Scratch that Itch
By Oz Online | Published on March 9, 2016

I am Kelly O’Neal and I’ve moved from actor to actor/writer/producer. It was a lark, really. Cheap handicam + YouTube = The Gilda Sue Rosenstern Computer Internet Show!

Kelly O’Neal plays Gilda Sue Rosenstern (photo credit – Josh Lamkin).

Kelly O’Neal plays Gilda Sue Rosenstern (photo credit – Josh Lamkin).

The show’s production values were just a notch above non-existent, but Gilda Sue was funny, and I was proud of her. She had a lot to say, and she was far more interesting than any film or TV roles I was auditioning for at the time. Exploring her character in the web series format was the most gratifying thing I had done as a performer in years. It . . . or rather, she . . . scratched “the itch.”

Suddenly Gilda Sue was more than just a character, more than just an alter ego; she had become a full-fledged partner, and a bossy one at that. The next thing I knew, we had our own stage show and had ventured into stand-up comedy, but what Gilda Sue really wanted was her own movie. It didn’t matter to her that all of my experience to date had been exclusively in front of the camera. So why should it matter to me?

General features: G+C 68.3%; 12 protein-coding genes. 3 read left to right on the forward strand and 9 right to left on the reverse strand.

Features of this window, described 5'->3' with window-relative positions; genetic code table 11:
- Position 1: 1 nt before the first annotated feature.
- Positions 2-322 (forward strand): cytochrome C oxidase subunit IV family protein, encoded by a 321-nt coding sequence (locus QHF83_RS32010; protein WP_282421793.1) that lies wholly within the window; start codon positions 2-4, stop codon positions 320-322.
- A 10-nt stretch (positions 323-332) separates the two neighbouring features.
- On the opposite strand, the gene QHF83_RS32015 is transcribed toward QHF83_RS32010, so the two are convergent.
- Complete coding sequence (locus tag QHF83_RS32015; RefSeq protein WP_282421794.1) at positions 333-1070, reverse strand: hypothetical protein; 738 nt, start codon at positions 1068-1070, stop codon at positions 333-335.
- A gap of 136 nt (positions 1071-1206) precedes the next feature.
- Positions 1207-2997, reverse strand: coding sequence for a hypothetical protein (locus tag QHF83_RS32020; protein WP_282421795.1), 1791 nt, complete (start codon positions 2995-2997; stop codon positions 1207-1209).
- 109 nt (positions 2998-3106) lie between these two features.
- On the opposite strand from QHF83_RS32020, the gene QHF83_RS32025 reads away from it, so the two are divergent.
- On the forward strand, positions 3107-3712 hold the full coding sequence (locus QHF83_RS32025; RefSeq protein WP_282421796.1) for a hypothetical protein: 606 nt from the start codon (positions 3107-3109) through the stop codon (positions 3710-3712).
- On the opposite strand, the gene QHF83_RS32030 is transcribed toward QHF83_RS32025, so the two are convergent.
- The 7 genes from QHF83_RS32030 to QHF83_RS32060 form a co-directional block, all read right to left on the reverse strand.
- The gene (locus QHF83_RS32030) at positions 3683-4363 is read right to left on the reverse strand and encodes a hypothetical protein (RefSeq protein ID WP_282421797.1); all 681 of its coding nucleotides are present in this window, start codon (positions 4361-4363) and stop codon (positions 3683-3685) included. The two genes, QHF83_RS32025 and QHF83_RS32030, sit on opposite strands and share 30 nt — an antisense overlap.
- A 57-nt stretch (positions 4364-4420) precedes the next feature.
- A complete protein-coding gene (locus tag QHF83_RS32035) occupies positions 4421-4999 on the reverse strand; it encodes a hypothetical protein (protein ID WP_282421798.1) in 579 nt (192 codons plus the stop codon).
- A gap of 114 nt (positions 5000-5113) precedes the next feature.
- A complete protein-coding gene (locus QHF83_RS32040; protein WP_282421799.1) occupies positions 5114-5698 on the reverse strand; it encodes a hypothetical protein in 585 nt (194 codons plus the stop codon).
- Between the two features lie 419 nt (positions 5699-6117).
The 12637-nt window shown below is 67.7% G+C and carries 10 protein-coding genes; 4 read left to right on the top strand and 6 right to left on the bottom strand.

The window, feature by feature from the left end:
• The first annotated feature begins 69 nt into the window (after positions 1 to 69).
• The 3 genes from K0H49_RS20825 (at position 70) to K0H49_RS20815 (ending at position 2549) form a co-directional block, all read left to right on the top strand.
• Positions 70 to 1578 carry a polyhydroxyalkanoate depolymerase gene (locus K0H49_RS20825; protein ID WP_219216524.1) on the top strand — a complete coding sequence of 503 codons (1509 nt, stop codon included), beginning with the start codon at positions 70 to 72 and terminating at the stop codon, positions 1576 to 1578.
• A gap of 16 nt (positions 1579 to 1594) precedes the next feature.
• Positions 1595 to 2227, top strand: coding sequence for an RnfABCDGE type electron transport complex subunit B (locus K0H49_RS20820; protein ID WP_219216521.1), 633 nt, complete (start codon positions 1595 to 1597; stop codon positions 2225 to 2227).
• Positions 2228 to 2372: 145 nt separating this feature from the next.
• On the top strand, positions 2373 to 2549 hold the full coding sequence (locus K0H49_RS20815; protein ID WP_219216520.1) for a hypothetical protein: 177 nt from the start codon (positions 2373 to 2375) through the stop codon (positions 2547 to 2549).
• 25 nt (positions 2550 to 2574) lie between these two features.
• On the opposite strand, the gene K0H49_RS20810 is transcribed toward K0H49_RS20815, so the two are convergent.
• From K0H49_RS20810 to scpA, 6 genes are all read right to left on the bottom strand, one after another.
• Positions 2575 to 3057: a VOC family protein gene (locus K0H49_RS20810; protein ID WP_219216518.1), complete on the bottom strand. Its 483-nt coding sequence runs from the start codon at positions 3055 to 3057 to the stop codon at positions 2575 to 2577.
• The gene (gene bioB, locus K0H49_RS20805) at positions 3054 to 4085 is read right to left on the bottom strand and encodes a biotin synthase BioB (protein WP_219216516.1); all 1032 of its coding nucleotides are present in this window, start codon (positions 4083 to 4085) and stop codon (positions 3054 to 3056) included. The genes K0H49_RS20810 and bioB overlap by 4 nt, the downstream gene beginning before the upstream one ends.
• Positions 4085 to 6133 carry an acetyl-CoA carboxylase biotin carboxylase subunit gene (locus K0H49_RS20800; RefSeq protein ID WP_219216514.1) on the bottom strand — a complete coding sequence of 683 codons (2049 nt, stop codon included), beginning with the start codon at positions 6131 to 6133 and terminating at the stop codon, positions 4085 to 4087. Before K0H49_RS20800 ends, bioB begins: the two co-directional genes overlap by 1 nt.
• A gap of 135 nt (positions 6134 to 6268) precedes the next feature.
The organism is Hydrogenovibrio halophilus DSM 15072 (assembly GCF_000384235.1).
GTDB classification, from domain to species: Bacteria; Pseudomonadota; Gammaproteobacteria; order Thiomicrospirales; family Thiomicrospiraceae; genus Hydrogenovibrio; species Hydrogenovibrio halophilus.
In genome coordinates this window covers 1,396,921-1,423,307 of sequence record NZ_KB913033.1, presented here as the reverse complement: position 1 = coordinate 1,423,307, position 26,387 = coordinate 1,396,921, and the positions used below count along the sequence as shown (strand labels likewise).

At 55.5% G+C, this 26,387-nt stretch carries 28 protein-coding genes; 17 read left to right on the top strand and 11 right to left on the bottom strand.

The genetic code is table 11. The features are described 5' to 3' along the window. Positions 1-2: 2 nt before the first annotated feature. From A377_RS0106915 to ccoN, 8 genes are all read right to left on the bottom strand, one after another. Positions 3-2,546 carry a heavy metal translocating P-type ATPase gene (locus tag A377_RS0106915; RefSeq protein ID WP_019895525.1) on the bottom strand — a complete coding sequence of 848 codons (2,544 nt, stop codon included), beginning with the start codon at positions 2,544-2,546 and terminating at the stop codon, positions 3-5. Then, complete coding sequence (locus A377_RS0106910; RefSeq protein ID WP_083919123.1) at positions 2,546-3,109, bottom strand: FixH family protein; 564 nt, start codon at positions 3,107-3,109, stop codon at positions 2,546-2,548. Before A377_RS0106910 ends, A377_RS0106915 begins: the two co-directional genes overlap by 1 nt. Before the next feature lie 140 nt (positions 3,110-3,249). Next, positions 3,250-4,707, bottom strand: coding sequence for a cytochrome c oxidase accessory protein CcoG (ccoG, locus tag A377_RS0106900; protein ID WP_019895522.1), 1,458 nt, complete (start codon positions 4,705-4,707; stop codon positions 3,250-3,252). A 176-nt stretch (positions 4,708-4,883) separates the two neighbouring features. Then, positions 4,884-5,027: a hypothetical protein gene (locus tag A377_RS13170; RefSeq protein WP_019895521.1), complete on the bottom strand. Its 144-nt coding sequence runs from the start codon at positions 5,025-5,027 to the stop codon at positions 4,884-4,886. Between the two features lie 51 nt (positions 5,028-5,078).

As it turns out, being “ready” is a fantasy, and one that we couldn’t afford. So we did the only thing we could do: we began. And things fell into place. Circumstances conformed. Stars aligned. People showed up. Smart people. Funny People. Talented, professional people. People with heart and faith and gear!

Cinematographer John Prew and editor Tom Roche were the first on board. Notable actors Robin Spriggs, Col. Bruce Hampton, Sharon Conley, Catherine Dyer, Jason MacDonald, Mark Ashworth, et al., followed soon after. And other heroes offered locations, props, technical expertise, etc. In short, yeses were the order of the day, and all the no’s of yesterday were driven into hiding.

Fast forward eight years, and we are now in post-production for Gilda Sue Rosenstern: The Motion Picture!—my first feature as writer and director. Apparently what works in acting also applies to filmmaking, and to everything else in life: Listen and respond, trust your heart, be here, be now, and most important of all—You. Are. Enough.

And yes, Gilda Sue. I know you want your own TV show now, but can we please just finish this movie first?

Featured on page 102 of the March/April 2016 Oz Magazine.


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